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Mental Health

Sleep Issues Can be Closely Tied to Mental Health Disorders

— March 8, 2024

Sleep disorders can impact brain waves, mental health over time.

A recent study has shed light on the relationship between sleep problems and mental health, revealing a potential trigger for a cascade of psychiatric disorders. Published in the journal Proceedings of the National Academy of Sciences (PNAS), the study emphasizes the critical role of understanding the relation between sleep, circadian rhythms, and mental well-being.

Led by senior author Dr. Sarah Chellappa from the University of Southampton, an international team of researchers explored the recent evidence linking sleep and circadian factors, particularly in teenagers and young adults with psychiatric disorders. Their findings showed that sleep-circadian disturbances are prevalent across various psychiatric disorders, emphasizing the need for a comprehensive understanding of these factors.

The researchers found that insomnia is significantly more common in individuals with mental health disorders compared to the general population. This prevalence extends to various stages, including remission, acute episodes, and particularly during early psychosis. The latter represents a stage where more than half of the patients struggle with falling and staying asleep.

Moreover, a substantial percentage of individuals with mood disorders experience both insomnia and hypersomnia, revealing the hidden truth of sleep-related challenges in mental health.

Sleep Issues Can be Closely Tied to Mental Health Disorders
Photo by Acharaporn Kamornboonyarush from Pexels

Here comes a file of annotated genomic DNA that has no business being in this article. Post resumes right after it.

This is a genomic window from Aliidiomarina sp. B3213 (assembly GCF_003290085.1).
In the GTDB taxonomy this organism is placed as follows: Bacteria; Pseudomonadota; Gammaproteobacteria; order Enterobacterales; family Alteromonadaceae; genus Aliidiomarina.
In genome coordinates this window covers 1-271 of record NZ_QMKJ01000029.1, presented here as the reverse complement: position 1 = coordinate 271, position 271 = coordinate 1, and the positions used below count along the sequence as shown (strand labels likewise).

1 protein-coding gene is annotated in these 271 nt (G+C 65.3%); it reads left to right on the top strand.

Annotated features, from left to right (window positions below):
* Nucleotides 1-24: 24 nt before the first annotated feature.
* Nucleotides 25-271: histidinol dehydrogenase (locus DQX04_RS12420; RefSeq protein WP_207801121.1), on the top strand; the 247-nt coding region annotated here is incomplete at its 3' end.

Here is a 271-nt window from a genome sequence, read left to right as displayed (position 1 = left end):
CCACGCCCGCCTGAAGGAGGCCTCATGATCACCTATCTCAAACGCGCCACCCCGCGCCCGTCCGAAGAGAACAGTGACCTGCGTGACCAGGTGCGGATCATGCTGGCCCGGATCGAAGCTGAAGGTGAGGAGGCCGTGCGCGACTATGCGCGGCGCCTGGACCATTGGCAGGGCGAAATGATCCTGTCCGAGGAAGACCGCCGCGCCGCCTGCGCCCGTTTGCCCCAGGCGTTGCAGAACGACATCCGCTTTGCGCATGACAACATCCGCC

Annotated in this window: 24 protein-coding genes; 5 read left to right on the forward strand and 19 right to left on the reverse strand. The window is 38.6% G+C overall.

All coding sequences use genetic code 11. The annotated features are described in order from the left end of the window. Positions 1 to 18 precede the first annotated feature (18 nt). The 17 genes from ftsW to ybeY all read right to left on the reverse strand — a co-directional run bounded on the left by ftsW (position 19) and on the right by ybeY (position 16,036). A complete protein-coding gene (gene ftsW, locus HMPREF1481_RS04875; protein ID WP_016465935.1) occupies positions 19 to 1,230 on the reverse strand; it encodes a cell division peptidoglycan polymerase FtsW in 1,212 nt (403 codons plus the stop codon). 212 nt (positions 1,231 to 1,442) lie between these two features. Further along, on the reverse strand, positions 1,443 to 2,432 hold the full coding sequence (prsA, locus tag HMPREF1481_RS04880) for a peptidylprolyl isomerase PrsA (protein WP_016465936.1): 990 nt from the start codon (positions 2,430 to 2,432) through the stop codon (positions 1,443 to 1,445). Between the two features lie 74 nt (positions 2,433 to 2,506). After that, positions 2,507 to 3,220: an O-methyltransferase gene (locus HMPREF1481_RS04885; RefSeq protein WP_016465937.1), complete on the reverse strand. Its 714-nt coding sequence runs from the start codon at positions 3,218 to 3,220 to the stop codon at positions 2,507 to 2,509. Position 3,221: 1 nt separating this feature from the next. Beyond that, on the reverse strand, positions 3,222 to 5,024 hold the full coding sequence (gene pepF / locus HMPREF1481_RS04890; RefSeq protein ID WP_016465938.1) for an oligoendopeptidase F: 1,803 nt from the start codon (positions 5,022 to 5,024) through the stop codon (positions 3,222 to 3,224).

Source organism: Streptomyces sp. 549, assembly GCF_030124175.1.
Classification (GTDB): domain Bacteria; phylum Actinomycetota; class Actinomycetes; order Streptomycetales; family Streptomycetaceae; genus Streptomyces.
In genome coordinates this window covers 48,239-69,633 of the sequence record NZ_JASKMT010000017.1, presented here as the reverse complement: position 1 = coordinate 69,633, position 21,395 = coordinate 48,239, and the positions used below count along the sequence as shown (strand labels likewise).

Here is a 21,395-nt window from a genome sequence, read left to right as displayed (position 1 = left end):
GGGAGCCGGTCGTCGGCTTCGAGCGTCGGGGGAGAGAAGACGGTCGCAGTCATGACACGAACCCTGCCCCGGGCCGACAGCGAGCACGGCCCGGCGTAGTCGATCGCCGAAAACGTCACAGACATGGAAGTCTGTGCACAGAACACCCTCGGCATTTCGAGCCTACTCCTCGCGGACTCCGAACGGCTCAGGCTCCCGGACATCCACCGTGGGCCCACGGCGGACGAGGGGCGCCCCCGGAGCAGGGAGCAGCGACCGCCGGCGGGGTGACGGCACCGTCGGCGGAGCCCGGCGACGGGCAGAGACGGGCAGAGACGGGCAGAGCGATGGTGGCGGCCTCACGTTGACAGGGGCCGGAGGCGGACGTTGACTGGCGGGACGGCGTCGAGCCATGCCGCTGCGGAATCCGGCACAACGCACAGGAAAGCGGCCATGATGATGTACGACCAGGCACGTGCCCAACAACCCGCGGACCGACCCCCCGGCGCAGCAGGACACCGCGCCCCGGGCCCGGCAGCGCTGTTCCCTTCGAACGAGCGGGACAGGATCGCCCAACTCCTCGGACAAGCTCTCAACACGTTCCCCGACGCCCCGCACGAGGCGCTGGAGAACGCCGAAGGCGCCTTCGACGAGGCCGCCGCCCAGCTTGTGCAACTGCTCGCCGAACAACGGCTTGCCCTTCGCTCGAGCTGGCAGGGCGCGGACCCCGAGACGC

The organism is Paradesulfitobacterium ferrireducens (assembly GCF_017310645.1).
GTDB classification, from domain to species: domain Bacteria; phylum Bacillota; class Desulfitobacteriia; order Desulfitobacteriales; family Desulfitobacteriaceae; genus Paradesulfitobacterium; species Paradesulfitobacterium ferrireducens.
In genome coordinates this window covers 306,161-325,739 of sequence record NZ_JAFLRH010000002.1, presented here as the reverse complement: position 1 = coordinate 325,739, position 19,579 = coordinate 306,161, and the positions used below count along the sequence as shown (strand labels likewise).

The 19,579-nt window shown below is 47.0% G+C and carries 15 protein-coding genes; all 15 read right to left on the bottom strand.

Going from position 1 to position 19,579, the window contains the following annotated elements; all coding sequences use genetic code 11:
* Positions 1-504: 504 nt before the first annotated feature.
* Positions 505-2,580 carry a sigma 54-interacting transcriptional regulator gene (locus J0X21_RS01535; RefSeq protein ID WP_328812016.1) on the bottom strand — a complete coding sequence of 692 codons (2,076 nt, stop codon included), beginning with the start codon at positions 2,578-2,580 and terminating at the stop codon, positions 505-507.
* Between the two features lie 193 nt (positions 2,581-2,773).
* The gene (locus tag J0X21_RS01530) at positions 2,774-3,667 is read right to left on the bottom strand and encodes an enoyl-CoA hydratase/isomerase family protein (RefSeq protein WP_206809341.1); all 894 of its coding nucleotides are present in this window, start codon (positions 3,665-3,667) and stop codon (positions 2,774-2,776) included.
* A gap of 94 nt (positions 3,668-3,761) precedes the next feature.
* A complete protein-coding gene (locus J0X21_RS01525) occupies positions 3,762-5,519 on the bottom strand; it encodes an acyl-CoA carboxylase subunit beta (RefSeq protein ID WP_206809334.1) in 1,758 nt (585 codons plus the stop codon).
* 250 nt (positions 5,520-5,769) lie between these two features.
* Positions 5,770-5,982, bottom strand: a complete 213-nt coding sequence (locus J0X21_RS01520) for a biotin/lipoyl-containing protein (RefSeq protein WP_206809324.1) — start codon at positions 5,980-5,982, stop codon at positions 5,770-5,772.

Examining circadian rhythm sleep-wake disorders (CRSWD), the study discovered that a considerable proportion of bipolar disorder patients exhibit a condition known as Delayed Sleep-Wake Phase Disorder. The body clock processes were reported to shift during manic and depressive phases, underlining the relationship between circadian rhythms and mental health.

During this study, the researchers looked into:

  • The role of genetics,
  • Exposure to light, and
  • Several other potential factors influencing the connection between sleep and mental health.

Genetic predisposition towards altered activity levels between rest and wake phases was linked to an increased likelihood of:

  • Depression,
  • Mood instability or excessive swings,
  • Cynical behavior,
  • Anger issues,
  • Hyper emotions, and

Surveys also indicated that self-reported time outdoors correlated with a lower probability of mood disorders.

The study suggests that targeting sleep and circadian risk factors could pave the way for new preventive measures and therapies. Population-level considerations, such as optimizing the timing of school and workdays or adjusting the built environment for optimal light exposure, could play a role.

Personalized interventions designed specifically for certain people’s circadian parameters are also highlighted as potential strategies. The researchers point to the efficacy of Cognitive Behavioral Therapy for Insomnia (CBT-I), which has shown promising results in reducing anxiety, depressive symptoms, and trauma symptoms. Light therapy, particularly when delivered in the morning, has demonstrated effectiveness in treating unipolar and bipolar depression.

The study also highlights the impact of factors like medication timing, meals, and exercise on circadian phases.

The study, in essence, emphasizes that ongoing research into mental health can capitalize on significant advances in sleep and circadian science. Turning these advances into a more profound understanding and improved treatment of psychiatric disorders, the scientific community holds the potential to make substantial strides in addressing the relationship between sleep problems and mental health.


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